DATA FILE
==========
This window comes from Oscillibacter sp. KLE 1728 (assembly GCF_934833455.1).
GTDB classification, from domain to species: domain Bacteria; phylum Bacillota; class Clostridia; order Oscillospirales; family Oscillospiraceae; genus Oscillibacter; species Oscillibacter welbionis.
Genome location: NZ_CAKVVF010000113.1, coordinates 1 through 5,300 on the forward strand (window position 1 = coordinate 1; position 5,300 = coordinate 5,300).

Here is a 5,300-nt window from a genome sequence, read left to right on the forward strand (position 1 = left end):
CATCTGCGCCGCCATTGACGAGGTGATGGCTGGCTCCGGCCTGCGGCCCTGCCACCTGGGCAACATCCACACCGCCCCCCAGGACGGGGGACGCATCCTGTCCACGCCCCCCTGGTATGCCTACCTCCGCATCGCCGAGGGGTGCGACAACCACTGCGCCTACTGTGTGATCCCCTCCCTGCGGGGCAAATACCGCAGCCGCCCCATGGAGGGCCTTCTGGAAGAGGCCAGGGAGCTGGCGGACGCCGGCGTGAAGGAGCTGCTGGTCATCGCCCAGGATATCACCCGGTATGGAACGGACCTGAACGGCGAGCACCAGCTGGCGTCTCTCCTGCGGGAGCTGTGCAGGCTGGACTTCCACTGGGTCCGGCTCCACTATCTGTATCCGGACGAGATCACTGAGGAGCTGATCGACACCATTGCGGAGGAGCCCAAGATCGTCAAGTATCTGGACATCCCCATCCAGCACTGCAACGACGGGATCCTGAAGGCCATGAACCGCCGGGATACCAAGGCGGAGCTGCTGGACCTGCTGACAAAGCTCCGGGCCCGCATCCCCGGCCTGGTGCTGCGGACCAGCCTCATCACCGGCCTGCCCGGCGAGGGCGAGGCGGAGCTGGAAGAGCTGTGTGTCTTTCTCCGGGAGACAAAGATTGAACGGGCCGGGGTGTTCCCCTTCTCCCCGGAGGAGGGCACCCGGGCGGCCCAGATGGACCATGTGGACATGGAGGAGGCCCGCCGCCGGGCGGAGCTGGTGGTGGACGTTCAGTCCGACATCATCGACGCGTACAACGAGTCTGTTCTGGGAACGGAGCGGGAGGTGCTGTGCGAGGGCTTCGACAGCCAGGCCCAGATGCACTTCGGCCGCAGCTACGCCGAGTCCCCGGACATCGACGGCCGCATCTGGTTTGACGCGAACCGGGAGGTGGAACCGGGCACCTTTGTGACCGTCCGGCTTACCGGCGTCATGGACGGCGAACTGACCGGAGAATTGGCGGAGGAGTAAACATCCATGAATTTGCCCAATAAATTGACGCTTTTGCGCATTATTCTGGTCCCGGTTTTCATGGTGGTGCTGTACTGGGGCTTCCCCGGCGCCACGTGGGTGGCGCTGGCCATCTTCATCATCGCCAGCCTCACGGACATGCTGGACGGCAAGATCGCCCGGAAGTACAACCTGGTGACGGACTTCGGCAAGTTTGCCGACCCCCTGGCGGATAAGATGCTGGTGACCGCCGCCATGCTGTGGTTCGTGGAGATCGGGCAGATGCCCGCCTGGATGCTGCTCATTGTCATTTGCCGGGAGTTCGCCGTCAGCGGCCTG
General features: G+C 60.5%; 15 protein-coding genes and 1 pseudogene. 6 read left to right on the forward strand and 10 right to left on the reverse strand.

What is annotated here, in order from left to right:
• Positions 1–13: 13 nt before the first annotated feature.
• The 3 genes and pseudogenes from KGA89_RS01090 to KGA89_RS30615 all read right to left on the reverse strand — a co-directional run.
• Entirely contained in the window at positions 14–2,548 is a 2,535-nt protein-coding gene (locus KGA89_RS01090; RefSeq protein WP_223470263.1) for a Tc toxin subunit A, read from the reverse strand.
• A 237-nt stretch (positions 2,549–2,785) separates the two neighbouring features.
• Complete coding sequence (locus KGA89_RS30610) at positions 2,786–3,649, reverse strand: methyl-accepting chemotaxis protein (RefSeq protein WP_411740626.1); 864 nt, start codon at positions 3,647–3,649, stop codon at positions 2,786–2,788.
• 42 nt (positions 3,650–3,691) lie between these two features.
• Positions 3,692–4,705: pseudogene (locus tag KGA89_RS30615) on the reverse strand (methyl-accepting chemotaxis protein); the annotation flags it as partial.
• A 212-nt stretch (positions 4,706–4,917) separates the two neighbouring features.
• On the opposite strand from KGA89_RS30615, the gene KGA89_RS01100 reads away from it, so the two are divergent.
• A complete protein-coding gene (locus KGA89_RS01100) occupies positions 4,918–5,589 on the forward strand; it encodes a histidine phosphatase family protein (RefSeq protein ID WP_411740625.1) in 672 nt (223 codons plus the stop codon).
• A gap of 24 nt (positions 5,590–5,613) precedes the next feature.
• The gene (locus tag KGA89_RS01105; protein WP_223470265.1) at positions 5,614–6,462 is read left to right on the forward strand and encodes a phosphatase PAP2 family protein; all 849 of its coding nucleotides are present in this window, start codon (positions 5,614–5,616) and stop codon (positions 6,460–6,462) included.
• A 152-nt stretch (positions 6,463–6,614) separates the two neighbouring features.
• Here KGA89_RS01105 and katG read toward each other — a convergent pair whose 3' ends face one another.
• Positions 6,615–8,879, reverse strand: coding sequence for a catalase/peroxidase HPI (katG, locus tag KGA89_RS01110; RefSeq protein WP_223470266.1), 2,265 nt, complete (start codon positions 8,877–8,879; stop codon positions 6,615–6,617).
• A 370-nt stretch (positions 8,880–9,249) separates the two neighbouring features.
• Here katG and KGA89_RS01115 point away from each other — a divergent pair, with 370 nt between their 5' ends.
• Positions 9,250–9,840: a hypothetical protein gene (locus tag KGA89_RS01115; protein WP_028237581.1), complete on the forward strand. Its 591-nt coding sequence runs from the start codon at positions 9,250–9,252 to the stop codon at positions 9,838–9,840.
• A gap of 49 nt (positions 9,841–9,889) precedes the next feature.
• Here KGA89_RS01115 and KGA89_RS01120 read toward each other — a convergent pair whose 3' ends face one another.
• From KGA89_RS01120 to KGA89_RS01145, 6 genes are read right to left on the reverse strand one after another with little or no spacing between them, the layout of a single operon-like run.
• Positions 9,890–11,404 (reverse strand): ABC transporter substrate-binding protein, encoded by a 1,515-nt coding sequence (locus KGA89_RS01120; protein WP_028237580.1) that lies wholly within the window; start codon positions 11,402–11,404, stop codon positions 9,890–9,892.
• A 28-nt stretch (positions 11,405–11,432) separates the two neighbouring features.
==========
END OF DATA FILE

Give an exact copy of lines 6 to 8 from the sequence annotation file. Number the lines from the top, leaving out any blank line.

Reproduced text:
General features: G+C 60.5%; 15 protein-coding genes and 1 pseudogene. 6 read left to right on the forward strand and 10 right to left on the reverse strand.

What is annotated here, in order from left to right:
• Positions 1–13: 13 nt before the first annotated feature.